It’s draft day. All your research is completed and a myriad of potential scenarios as to how things will pan out are currently running through your mind. Everything you know about fantasy football will soon be put to the test. You are anxious as the draft order is about to be picked. “Number one, number one, number one” reverberates in your head as you try to will your name to be chosen first. The piece of paper is drawn from the hat and you concentrate harder. Meanwhile, as every second passes, you have come ever closer to completely rubbing Eisenhower’s face off of your lucky silver dollar.
MSN-Encarta’s online dictionary defines superstition as “an irrational, but usually deep-seated belief in the magical effects of a specific action or ritual, especially in the likelihood that good or bad luck will result from performing it.” Whether based on folklore, tradition or personal experience, if you are playing fantasy sports chances are that you possess some sort of lucky rabbit’s foot.
Television sports anchors are discussing the beginning of training camp and the offseason changes made by our favorite teams. Store magazine racks are cluttered with publications dedicated to those of us who are addicted to the phenomenon of fantasy football, and I just found out the date of my league’s draft. It was then that I started to contemplate my own superstitions and wondered how many others have them as well.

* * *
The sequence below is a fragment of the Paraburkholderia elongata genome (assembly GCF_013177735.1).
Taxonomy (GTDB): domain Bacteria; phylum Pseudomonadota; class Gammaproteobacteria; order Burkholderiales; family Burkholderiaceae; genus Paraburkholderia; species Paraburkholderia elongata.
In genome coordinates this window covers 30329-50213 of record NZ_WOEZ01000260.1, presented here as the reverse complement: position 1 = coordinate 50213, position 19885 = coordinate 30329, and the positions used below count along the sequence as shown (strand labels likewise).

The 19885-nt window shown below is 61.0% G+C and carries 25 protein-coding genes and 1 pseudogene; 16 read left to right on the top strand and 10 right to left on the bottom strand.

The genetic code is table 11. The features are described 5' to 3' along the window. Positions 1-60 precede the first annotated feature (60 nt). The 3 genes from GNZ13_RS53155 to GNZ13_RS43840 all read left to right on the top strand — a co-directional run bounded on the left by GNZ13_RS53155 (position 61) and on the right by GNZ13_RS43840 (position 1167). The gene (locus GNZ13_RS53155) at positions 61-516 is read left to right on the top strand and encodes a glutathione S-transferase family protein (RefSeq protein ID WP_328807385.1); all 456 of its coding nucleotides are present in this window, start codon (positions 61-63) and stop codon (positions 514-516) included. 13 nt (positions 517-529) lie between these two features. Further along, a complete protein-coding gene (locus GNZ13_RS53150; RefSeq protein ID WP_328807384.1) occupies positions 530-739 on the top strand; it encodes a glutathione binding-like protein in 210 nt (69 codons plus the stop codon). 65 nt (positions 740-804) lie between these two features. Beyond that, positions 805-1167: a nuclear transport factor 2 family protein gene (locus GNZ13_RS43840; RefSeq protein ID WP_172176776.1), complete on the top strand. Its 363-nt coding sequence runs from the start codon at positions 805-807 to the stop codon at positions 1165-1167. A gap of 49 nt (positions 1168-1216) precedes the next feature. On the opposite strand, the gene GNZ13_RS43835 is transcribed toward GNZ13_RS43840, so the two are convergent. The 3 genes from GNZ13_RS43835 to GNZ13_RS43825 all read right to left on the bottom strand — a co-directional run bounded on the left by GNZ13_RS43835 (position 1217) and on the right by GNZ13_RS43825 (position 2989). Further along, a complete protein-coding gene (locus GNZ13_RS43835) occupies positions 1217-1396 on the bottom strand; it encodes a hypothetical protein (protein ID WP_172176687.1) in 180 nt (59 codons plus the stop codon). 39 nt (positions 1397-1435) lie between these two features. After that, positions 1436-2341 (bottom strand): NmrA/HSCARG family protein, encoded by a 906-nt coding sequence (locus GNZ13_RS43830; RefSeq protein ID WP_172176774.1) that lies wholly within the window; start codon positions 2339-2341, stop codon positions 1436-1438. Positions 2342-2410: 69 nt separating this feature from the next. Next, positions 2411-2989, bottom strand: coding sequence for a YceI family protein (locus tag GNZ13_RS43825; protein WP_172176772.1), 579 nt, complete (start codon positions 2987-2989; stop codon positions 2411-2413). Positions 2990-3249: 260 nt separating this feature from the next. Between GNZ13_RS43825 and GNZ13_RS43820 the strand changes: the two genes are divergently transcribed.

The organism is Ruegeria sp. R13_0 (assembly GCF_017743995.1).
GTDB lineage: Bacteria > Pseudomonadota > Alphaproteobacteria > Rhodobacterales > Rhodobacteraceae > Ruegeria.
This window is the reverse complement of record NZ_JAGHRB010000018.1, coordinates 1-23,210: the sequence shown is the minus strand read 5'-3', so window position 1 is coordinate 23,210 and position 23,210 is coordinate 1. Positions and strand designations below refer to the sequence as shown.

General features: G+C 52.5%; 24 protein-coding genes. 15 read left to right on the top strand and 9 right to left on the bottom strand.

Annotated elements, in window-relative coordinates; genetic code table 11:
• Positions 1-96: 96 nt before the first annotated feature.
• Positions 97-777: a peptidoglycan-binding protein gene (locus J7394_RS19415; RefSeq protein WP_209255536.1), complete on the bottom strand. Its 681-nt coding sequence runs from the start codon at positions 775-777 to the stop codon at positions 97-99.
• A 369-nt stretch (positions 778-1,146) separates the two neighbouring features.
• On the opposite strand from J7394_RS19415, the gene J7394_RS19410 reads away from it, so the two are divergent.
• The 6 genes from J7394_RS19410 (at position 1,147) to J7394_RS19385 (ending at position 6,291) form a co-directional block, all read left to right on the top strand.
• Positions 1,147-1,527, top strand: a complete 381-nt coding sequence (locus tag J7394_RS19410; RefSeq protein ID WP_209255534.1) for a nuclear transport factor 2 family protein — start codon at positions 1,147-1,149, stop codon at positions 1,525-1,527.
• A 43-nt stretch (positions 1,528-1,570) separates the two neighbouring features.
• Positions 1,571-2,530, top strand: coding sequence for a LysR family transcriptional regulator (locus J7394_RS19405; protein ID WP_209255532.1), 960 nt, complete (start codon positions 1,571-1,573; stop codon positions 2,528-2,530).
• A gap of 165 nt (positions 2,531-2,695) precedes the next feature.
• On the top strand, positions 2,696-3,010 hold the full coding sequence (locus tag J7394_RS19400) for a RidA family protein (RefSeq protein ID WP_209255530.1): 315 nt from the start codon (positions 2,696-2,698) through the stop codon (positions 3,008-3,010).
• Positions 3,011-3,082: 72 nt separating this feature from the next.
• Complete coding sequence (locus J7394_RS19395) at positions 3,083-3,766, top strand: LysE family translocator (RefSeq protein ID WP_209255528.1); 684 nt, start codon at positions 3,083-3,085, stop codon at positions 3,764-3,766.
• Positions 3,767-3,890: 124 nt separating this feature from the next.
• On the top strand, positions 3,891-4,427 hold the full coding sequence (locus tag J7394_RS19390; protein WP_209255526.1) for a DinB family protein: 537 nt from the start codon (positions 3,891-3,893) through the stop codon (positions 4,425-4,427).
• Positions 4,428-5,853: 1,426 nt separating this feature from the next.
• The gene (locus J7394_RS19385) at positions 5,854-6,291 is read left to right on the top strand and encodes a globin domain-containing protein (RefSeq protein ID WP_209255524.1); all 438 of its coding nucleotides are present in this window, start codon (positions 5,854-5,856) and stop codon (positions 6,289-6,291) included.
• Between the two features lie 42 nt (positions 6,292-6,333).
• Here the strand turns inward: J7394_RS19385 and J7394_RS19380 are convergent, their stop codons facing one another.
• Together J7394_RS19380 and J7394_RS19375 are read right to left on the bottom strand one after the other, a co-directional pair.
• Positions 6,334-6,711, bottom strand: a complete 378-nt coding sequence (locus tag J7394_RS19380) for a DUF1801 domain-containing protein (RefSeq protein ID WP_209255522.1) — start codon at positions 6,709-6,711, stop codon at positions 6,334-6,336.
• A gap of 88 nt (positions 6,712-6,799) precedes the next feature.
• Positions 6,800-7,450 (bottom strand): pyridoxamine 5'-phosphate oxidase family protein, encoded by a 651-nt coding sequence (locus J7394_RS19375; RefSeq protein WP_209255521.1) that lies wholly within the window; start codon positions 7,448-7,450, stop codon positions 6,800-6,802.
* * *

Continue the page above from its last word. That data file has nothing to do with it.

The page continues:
Most of the fanatics I know have some sort of ritual that they rely on, whether for the draft or for the actual season. Most of the popular ones are lucky charms, coins, icons, clover and religious medals, to include one person who makes sure that he eats a bowl of that cereal on the morning of his draft. Numerous team owners have a specific player’s jersey that they must wear that day. If the draft is on a Sunday, many will make sure they attend church that morning.
Some of the answers that I came across were what inspired me to share their stories: believe it or not, the tale about the cereal is not that unique. Many that I spoke with have certain foods that they have to eat the day of their draft. Some even go as far as they have to stop at a specific restaurant. If this is part of your routine, you may, as one man experienced, feel utter doom when the diner closes for business a week before your draft. One person I know has to have the sports cards representing all the members of his team. They all get put into a special case and are kept next to the cable box. It only gets moved in the event he has to swap a player, but immediately gets put back in its place. Finally, one person I questioned is very ominous about their chances that year if their draft happens to be held on the same day as a full moon.
In closing, even with a time-tested ritual, the best luck really comes from your own preparation. Be more attentive to the alignment of the stars on the field, as opposed to the ones in the sky. Ask yourself: how lucky was that foot for the rabbit? And in case you need to know, the last full moon, before the NFL season starts is Tuesday, August 24.